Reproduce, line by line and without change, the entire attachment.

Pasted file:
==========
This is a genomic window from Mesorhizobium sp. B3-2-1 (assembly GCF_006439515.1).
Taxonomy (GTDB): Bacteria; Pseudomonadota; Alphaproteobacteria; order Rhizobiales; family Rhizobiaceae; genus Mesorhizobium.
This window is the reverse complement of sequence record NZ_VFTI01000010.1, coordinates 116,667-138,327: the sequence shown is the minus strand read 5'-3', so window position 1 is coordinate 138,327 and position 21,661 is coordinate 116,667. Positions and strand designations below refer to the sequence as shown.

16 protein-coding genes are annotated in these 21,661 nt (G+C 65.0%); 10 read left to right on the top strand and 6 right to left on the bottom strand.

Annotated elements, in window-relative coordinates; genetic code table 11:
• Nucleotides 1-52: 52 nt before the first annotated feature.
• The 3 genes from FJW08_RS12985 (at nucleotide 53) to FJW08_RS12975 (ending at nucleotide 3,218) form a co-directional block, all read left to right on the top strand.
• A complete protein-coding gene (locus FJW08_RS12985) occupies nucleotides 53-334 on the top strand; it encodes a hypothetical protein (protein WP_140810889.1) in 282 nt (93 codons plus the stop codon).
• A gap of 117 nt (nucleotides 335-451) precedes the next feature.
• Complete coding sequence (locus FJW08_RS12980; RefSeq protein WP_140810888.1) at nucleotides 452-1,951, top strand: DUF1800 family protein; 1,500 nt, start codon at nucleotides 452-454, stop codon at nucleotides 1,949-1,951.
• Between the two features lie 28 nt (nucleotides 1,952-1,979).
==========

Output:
This is a genomic window from Mesorhizobium sp. B3-2-1 (assembly GCF_006439515.1).
Taxonomy (GTDB): Bacteria; Pseudomonadota; Alphaproteobacteria; order Rhizobiales; family Rhizobiaceae; genus Mesorhizobium.
This window is the reverse complement of sequence record NZ_VFTI01000010.1, coordinates 116,667-138,327: the sequence shown is the minus strand read 5'-3', so window position 1 is coordinate 138,327 and position 21,661 is coordinate 116,667. Positions and strand designations below refer to the sequence as shown.

16 protein-coding genes are annotated in these 21,661 nt (G+C 65.0%); 10 read left to right on the top strand and 6 right to left on the bottom strand.

Annotated elements, in window-relative coordinates; genetic code table 11:
• Nucleotides 1-52: 52 nt before the first annotated feature.
• The 3 genes from FJW08_RS12985 (at nucleotide 53) to FJW08_RS12975 (ending at nucleotide 3,218) form a co-directional block, all read left to right on the top strand.
• A complete protein-coding gene (locus FJW08_RS12985) occupies nucleotides 53-334 on the top strand; it encodes a hypothetical protein (protein WP_140810889.1) in 282 nt (93 codons plus the stop codon).
• A gap of 117 nt (nucleotides 335-451) precedes the next feature.
• Complete coding sequence (locus FJW08_RS12980; RefSeq protein WP_140810888.1) at nucleotides 452-1,951, top strand: DUF1800 family protein; 1,500 nt, start codon at nucleotides 452-454, stop codon at nucleotides 1,949-1,951.
• Between the two features lie 28 nt (nucleotides 1,952-1,979).